Part of the fifth chapter of Dougherty’s and Nawrotzki’s book, Writing History in the Digital Age, includes an essay by Stephen Robertson, in which he describes the development of the Putting Harlem on the Map project.
During the project, Robertson and his colleagues began to use digital tools that were previously unknown to them; while experimenting with them, they found new ways to store and display their data, which led them to a better understanding of the complexity of the data involved. They found that with the help of digital tools such as Google Maps, a linked database and a WordPress Blog, they could create a Digital Harlem, a result which was much more multi-faceted and layered than they had anticipated. It enabled them to realize connections between events and locations, which they would have missed otherwise. However, Robertson also recognized that just releasing their results on the internet did not guarantee that people would find it; he tried to create links that were available to a broader audience, for example by linking the project to the Harlem entry in Wikipedia – which entailed a number of other problems.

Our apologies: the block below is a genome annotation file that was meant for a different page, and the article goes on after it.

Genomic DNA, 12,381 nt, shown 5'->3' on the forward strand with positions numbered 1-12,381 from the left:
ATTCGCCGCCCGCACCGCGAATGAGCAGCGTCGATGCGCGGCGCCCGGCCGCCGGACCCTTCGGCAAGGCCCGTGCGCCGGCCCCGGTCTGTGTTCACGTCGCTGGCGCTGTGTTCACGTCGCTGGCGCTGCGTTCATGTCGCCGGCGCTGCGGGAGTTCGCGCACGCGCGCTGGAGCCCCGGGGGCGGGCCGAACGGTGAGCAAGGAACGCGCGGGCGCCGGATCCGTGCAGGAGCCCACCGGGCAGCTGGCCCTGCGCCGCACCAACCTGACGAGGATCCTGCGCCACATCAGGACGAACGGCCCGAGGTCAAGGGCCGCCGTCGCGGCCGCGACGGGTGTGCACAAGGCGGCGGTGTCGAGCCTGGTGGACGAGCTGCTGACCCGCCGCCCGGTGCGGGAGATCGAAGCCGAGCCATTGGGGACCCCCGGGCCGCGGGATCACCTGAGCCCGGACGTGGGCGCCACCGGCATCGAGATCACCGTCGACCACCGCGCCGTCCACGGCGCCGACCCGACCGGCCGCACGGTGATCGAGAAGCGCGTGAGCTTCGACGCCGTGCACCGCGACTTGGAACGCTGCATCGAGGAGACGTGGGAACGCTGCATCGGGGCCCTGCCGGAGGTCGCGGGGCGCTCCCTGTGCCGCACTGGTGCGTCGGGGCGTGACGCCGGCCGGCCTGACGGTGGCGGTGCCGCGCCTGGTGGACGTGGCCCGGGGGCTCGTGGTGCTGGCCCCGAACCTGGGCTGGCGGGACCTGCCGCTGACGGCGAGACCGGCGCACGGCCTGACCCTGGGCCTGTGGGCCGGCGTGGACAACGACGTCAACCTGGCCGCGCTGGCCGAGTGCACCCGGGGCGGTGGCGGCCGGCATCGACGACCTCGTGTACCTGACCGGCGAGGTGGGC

He also acknowledged that Digital Harlem provides only an incomplete picture; a digital map can only be as good as the underlying data. Since they were restricted by the type and number of records available, they were unable to add a more personal view to the project. Still, the result is far better than anything they could have created for a printed publication alone.